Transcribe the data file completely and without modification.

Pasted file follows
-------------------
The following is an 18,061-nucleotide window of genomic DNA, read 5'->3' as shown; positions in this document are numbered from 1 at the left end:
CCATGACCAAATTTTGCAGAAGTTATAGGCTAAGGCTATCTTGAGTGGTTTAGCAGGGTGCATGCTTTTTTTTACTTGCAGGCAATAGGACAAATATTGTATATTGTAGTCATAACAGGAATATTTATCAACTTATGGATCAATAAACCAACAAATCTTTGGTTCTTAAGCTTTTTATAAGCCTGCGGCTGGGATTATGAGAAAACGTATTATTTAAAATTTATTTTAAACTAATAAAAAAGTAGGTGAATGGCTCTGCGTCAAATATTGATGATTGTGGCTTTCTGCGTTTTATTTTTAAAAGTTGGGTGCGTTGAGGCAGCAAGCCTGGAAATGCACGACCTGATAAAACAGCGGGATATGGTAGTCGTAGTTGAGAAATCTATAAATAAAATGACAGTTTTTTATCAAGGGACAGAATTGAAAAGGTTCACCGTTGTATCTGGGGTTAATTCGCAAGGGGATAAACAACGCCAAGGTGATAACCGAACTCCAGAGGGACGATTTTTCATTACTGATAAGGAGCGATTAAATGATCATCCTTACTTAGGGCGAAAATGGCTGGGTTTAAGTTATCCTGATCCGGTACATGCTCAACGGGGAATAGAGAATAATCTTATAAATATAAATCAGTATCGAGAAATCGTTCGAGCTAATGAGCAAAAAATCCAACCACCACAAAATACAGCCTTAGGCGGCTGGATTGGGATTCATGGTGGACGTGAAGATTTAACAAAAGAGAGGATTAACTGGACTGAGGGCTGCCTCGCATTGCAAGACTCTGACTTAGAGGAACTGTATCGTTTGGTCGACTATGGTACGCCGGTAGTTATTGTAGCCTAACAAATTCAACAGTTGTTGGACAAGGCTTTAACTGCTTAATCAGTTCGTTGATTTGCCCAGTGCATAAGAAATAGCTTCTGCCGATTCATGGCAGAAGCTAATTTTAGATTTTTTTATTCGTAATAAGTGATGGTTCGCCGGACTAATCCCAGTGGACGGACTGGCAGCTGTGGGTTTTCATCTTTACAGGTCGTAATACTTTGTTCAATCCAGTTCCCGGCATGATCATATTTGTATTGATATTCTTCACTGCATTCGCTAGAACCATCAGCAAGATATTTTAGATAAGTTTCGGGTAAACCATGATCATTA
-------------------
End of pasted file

The following is an 18,061-nucleotide window of genomic DNA, read 5'->3' as shown; positions in this document are numbered from 1 at the left end:
CCATGACCAAATTTTGCAGAAGTTATAGGCTAAGGCTATCTTGAGTGGTTTAGCAGGGTGCATGCTTTTTTTTACTTGCAGGCAATAGGACAAATATTGTATATTGTAGTCATAACAGGAATATTTATCAACTTATGGATCAATAAACCAACAAATCTTTGGTTCTTAAGCTTTTTATAAGCCTGCGGCTGGGATTATGAGAAAACGTATTATTTAAAATTTATTTTAAACTAATAAAAAAGTAGGTGAATGGCTCTGCGTCAAATATTGATGATTGTGGCTTTCTGCGTTTTATTTTTAAAAGTTGGGTGCGTTGAGGCAGCAAGCCTGGAAATGCACGACCTGATAAAACAGCGGGATATGGTAGTCGTAGTTGAGAAATCTATAAATAAAATGACAGTTTTTTATCAAGGGACAGAATTGAAAAGGTTCACCGTTGTATCTGGGGTTAATTCGCAAGGGGATAAACAACGCCAAGGTGATAACCGAACTCCAGAGGGACGATTTTTCATTACTGATAAGGAGCGATTAAATGATCATCCTTACTTAGGGCGAAAATGGCTGGGTTTAAGTTATCCTGATCCGGTACATGCTCAACGGGGAATAGAGAATAATCTTATAAATATAAATCAGTATCGAGAAATCGTTCGAGCTAATGAGCAAAAAATCCAACCACCACAAAATACAGCCTTAGGCGGCTGGATTGGGATTCATGGTGGACGTGAAGATTTAACAAAAGAGAGGATTAACTGGACTGAGGGCTGCCTCGCATTGCAAGACTCTGACTTAGAGGAACTGTATCGTTTGGTCGACTATGGTACGCCGGTAGTTATTGTAGCCTAACAAATTCAACAGTTGTTGGACAAGGCTTTAACTGCTTAATCAGTTCGTTGATTTGCCCAGTGCATAAGAAATAGCTTCTGCCGATTCATGGCAGAAGCTAATTTTAGATTTTTTTATTCGTAATAAGTGATGGTTCGCCGGACTAATCCCAGTGGACGGACTGGCAGCTGTGGGTTTTCATCTTTACAGGTCGTAATACTTTGTTCAATCCAGTTCCCGGCATGATCATATTTGTATTGATATTCTTCACTGCATTCGCTAGAACCATCAGCAAGATATTTTAGATAAGTTTCGGGTAAACCATGATCATTA